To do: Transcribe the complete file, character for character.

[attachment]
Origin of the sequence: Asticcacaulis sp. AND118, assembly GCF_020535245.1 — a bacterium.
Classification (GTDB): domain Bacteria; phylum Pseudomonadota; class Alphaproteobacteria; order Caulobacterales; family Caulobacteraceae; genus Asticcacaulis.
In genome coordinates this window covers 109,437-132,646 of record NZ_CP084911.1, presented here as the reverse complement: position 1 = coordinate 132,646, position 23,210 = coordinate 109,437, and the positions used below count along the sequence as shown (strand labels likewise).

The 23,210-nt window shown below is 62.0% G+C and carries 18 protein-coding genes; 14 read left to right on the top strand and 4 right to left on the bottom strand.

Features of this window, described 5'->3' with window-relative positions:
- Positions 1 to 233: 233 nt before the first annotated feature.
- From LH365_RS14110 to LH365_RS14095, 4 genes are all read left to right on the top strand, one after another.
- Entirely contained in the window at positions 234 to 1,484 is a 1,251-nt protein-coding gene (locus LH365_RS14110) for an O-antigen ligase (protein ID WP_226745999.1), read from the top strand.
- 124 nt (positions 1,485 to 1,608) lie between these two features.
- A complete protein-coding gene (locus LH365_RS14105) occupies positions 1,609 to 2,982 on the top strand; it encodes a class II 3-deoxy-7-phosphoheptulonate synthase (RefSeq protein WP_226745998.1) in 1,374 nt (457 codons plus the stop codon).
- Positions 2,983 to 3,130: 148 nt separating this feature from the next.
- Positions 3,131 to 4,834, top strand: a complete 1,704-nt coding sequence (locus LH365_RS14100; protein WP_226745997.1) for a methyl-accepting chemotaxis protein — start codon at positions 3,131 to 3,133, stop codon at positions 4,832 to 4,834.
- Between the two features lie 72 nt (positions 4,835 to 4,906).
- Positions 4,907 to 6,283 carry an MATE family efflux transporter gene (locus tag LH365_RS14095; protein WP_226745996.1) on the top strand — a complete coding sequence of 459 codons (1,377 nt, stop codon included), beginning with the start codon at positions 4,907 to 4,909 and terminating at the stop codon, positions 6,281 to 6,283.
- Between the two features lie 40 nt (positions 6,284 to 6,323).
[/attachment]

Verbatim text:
Origin of the sequence: Asticcacaulis sp. AND118, assembly GCF_020535245.1 — a bacterium.
Classification (GTDB): domain Bacteria; phylum Pseudomonadota; class Alphaproteobacteria; order Caulobacterales; family Caulobacteraceae; genus Asticcacaulis.
In genome coordinates this window covers 109,437-132,646 of record NZ_CP084911.1, presented here as the reverse complement: position 1 = coordinate 132,646, position 23,210 = coordinate 109,437, and the positions used below count along the sequence as shown (strand labels likewise).

The 23,210-nt window shown below is 62.0% G+C and carries 18 protein-coding genes; 14 read left to right on the top strand and 4 right to left on the bottom strand.

Features of this window, described 5'->3' with window-relative positions:
- Positions 1 to 233: 233 nt before the first annotated feature.
- From LH365_RS14110 to LH365_RS14095, 4 genes are all read left to right on the top strand, one after another.
- Entirely contained in the window at positions 234 to 1,484 is a 1,251-nt protein-coding gene (locus LH365_RS14110) for an O-antigen ligase (protein ID WP_226745999.1), read from the top strand.
- 124 nt (positions 1,485 to 1,608) lie between these two features.
- A complete protein-coding gene (locus LH365_RS14105) occupies positions 1,609 to 2,982 on the top strand; it encodes a class II 3-deoxy-7-phosphoheptulonate synthase (RefSeq protein WP_226745998.1) in 1,374 nt (457 codons plus the stop codon).
- Positions 2,983 to 3,130: 148 nt separating this feature from the next.
- Positions 3,131 to 4,834, top strand: a complete 1,704-nt coding sequence (locus LH365_RS14100; protein WP_226745997.1) for a methyl-accepting chemotaxis protein — start codon at positions 3,131 to 3,133, stop codon at positions 4,832 to 4,834.
- Between the two features lie 72 nt (positions 4,835 to 4,906).
- Positions 4,907 to 6,283 carry an MATE family efflux transporter gene (locus tag LH365_RS14095; protein WP_226745996.1) on the top strand — a complete coding sequence of 459 codons (1,377 nt, stop codon included), beginning with the start codon at positions 4,907 to 4,909 and terminating at the stop codon, positions 6,281 to 6,283.
- Between the two features lie 40 nt (positions 6,284 to 6,323).